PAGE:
• Fix erroneous hardware keyboard input on Android.
  • Fix Android MIPS build.
  • Fix UI element layouting changing the user-defined minimum size.
  • Fix crash in 64bit build when opening the console window.
  • Fix potential edge artifacts in dynamically created spritesheets.
  • Fix Spine animation playback thread safety.
  • Fix mouse button release while cursor hidden not releasing drag elements.
  • Fix too heavy-handed skybox shader Z adjustment on GLES, which caused objects to be obscured by the skybox.
  • Fix protected AngelScript class variables showing up as serializable/editable.
  • Fix ResourceRefList serialization bug caused by String::Split() not returning empty strings.

GameDev News , ,

10. November 2015

 

One thing I have greatly enjoyed about running GameFromScratch.com over the years was getting emails like “Thank you for introducing me to _____ game engine”.  GFS is actually a pretty large community at this point and the indie gaming community would be nothing without the awesome tools, frameworks and game engines available today.  One of my major goals is to increase awareness of these great tools.  Up until now I have done fairly piecemeal reporting on indie game development news but now I am going to be a bit more active.

 

So what exactly does this mean?  Well it means I am going to do a great deal more smaller posts on GameFromScratch about new game development product releases to help generally raise awareness in the community.  I am also going to be implementing a new tagging system here so the people that want to filter it out can!  Don’t worry, GameFromScratch is going to continue with much the same content it has today, just with more news thrown in.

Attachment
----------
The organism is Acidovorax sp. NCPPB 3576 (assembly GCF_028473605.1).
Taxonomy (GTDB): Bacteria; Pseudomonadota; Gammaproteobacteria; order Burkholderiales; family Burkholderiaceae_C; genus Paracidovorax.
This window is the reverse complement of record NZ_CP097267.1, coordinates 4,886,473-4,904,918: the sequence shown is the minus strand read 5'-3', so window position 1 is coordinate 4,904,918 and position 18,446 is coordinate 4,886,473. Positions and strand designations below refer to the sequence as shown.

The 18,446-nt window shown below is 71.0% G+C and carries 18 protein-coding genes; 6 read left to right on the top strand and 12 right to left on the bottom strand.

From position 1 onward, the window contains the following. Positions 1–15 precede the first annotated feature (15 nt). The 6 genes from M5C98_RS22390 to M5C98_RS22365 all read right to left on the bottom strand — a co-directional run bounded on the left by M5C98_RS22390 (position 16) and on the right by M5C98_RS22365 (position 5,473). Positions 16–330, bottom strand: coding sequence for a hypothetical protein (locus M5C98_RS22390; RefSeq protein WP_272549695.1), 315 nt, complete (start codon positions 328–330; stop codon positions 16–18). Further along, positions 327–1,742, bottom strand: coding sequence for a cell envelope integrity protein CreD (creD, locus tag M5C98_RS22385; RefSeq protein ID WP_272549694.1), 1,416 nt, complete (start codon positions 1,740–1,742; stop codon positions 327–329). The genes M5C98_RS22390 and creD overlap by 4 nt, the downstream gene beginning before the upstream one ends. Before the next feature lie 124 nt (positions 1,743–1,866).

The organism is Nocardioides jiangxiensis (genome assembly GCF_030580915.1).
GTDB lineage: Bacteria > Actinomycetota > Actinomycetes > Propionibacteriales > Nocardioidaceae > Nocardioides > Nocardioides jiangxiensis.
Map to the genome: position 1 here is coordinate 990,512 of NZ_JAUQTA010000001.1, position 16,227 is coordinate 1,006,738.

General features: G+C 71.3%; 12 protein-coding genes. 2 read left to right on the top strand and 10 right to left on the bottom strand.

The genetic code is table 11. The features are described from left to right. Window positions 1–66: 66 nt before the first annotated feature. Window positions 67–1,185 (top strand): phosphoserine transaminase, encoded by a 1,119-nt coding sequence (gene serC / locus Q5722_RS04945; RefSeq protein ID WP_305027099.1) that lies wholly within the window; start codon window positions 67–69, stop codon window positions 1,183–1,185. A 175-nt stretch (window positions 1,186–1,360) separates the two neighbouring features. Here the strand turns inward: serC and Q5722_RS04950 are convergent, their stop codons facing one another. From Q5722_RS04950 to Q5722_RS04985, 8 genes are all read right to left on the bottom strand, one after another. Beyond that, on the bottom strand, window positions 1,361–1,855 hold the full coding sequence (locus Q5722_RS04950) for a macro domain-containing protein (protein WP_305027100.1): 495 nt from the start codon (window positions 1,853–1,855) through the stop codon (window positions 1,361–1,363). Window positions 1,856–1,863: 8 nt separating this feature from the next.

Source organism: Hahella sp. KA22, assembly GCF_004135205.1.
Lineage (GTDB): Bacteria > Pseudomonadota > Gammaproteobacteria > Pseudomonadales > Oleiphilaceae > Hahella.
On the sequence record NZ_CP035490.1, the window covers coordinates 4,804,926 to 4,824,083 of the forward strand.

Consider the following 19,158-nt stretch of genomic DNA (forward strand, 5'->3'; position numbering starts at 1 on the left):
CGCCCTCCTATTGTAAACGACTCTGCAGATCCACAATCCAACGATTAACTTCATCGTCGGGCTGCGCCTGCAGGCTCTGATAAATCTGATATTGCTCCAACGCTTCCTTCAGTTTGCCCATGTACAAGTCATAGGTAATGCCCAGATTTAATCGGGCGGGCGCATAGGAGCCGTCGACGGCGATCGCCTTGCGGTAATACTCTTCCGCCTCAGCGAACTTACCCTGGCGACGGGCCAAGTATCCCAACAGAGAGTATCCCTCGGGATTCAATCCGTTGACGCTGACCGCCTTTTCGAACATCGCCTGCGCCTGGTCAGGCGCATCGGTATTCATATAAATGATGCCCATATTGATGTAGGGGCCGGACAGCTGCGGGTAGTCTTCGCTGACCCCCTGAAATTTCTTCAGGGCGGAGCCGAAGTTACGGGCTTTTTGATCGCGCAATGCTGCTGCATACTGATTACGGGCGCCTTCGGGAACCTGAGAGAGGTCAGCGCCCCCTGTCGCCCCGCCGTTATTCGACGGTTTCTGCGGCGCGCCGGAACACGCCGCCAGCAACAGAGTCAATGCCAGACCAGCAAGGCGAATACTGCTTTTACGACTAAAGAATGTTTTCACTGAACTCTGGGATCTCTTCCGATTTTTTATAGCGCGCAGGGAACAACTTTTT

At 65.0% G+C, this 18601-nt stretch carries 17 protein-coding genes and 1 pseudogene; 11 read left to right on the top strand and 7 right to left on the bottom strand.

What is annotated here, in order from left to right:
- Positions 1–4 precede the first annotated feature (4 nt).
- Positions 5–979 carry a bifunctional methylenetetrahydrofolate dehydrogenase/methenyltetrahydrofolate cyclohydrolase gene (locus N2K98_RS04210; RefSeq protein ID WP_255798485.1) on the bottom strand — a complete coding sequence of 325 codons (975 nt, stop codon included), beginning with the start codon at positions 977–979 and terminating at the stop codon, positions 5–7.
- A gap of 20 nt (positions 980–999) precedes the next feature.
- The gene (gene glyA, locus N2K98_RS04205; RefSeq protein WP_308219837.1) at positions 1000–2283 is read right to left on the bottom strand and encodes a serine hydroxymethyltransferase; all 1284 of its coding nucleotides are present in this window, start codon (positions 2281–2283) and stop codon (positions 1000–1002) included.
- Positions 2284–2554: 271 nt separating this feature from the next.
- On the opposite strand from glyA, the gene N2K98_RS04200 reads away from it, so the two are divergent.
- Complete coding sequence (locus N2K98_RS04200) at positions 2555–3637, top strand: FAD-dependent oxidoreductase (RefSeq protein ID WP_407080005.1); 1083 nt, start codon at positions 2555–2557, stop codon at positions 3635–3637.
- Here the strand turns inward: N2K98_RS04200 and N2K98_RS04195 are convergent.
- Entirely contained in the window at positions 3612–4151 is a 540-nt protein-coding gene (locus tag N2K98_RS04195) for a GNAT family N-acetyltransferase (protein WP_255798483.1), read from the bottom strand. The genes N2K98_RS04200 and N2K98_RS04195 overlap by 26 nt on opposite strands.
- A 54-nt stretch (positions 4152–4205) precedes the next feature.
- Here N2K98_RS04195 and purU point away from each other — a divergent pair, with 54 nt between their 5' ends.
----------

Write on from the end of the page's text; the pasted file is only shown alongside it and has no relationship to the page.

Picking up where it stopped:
Of course, to report on news I need to be aware of it!  This is going to be solved in a two fold manner.  First I have set up a new account specifically for engine and tool developers to contact me with their game development related news.  If you’ve created or updated a product, library, framework, book or engine that you think is newsworthy for indie game developers, please email news@gamefromscratch.com and I will do my best to report it in the timeliest manner possible assuming it is relevant.  GFS gets a quarter million views or more a month composed entirely of full and prospective game developers, so it should be a great place to get the word out. There is of course a fine line between news and spam, which is why I will be keeping this a manual process.

 

Second, I am going to be setting up a list of resources to monitor and will periodically ( hourly, daily, weekly? all depends how resource intensive this becomes ) check for updates and report them accordingly.  Of course if you run such a project and want the news out, sending it directly to news@gamefromscratch.com is going to have a much faster turn around, especially as the list grows larger and larger!